Adjust your finances to meet your immediate needs, but don’t forget your end game.

Reward yourself along the way

Maintaining your money motivation can be difficult, especially over a long period of time. That’s why it’s important to treat yourself along your savings journey.

If you hit a benchmark (e.g., six months of consistent savings or a specific dollar amount), do something nice for yourself. Just try not to blow your budget on a big celebration; that kind of defeats the purpose.

BALANCE June 2017

Student loans: four essential tips for parents

For many families, student loans are just a fact of life. According to recent numbers, the average cost of college tuition and fees per year breaks down like this:

Private College

Public Universities
$9,650 — state residents
$24,930 — out-of-state residents

529 Plans and long-term savings accounts can help cover costs, but with those sky-high costs, many parents look to student loans for additional financial help.

As you start to explore student loans, keep these four important things in mind:

1. Fill out The FAFSA

The Free Application For Federal Student Aid (FAFSA) is a must for families who need help paying for college. Filling out the FAFSA makes students eligible for grants and scholarships, as well as federal student loans.

Visit the FAFSA website to fill out the relatively simple application, and check important deadline information.

2. Choose federal over private loans

If you have the option to choose, it’s almost always smarter to go with a federal over a private student loan. Federal loans have lower interest rates and more flexible repayment options.

Typically, private loans come with higher rates and require a co-signer, which puts an additional person on the hook (probably the parent) if the student can’t keep up with payments.

3. Consider Parent PLUS loans

If you want to help your child pay for college, you might consider a Parent PLUS loan. One of the biggest differences between it and other student loans is it requires a credit check. To be eligible, your child needs to complete the FAFSA.

4. The best bet for eliminating student loans? Pay them back

While student loan forgiveness programs technically still exist, their future is uncertain. Additionally, student loans are notoriously hard to discharge in bankruptcy. In fact, they can only be eliminated in the event of death or permanent disability.

So if your child takes out a student loan, make sure he or she is committed to paying it back.

BALANCE July 2017

Three Reasons Why You Live Paycheck-to-Paycheck (And How to Break the Cycle)

Does saving money seem impossible? You’re not alone. Reportedly, more than half of Americans have less than $1,000 to their name.

While it’s hard to imagine keeping extra cash when you live paycheck-to-paycheck, there is hope. If you take a big-picture view of your spending habits, you’ll be surprised at the savings opportunities you might find.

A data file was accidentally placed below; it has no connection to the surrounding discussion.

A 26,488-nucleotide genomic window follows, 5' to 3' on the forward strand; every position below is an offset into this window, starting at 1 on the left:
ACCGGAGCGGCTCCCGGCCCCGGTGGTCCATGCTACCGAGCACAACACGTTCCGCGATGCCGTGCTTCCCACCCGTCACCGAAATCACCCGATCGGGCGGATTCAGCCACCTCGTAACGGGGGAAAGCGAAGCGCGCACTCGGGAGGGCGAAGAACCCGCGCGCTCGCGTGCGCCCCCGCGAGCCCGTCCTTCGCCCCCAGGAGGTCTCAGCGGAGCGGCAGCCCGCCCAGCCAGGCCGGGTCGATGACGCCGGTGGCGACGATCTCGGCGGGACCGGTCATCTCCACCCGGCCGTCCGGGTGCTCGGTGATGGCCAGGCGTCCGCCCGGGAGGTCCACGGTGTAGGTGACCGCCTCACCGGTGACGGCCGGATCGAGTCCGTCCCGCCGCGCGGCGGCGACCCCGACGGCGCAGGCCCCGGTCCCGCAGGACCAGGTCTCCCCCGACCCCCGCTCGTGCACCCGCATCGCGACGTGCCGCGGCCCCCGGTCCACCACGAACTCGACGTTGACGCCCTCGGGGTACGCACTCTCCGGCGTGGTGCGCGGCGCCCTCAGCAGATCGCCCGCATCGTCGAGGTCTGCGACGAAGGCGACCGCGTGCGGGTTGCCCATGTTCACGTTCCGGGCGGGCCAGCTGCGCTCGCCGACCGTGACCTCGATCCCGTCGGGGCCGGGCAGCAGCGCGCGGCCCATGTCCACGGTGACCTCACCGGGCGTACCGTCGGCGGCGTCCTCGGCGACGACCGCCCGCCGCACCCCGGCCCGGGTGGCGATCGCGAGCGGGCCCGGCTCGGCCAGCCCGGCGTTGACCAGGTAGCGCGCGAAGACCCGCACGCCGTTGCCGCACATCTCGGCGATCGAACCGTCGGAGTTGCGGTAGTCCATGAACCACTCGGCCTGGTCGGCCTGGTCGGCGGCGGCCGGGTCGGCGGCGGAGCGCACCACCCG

Here are three reasons that may be preventing you from building a stronger financial future:

1. You don’t track your spending

If you’re feeling the pinch of limited income, tracking your spending habits is crucial.

Start by reviewing expenses from the past three months, and look for areas of excess.

How often are you buying coffee versus making it at home? Can you cut the cable cord and save? Re-assess necessities, too. Obviously you need groceries, but try trimming your bill with strategies such as choosing store brands over name brands or buying in bulk.

2. A big appetite for eating out

In 2015, Americans spent more money eating in restaurants than they did buying groceries at the supermarket. Eating out often, especially if you’re feeding a family, adds up fast.

One great way to save money is to simply eat at home more often. If you’re pressed for time, prepare meals during the weekend and defrost them for quick—and affordable—meals throughout the week.

3. The credit card curse

If you rely on credit cards to fund day-to-day purchases, stop; save them for emergencies only. The interest and credit fees can drive up your monthly expenses, keeping you in debt longer.

Instead, go old-school and try to exclusively use cash. That way, if an impulse purchase costs more than what’s in your wallet, you won’t be tempted to buy it.


Four Simple Retirement Strategies That Work for Anyone

Retirement looks different for everyone. Whether you want to travel the world or spend your golden years on the golf course, you need a financial plan to keep you afloat when you stop working.

Check out these four strategies that can help everyone retire well, no matter your age:

1. Start today

When it comes to investing your money for retirement, it pays to start early. The longer your investments can generate earnings, the more money you’ll have at retirement. Bottom line? If you haven’t started putting money away yet, don’t wait any longer!

2. Contribute to your 401(k)/open an IRA

Traditional employer-based 401(k) plans let employees contribute pre-tax dollars to their retirement accounts. Those accounts include a mix of investments such as money market funds, stocks and bonds. When the value of your investments goes up, you earn more money for retirement.

If a 401(k) isn’t an option, open an IRA account. With an IRA, you can likely access your investment money after age 59½ without incurring a tax penalty (as long as you’ve held the account for at least five years).

3. Match your employer

If your employer offers to match your 401(k) contribution (up to a point) and you decline, you’re walking away from free money. Take advantage of the match perk. It’s one of the easiest ways to earn more for retirement.

4. Catch up if you’re 50 or older

If you started putting money away for retirement late, or just haven’t been able to contribute as much as you would’ve liked over the years, you can play catch up once you get older. Starting at 50, you’re able to invest more money in your 401(k) or IRA. If possible, invest up to the maximum allowed to make up for lost time.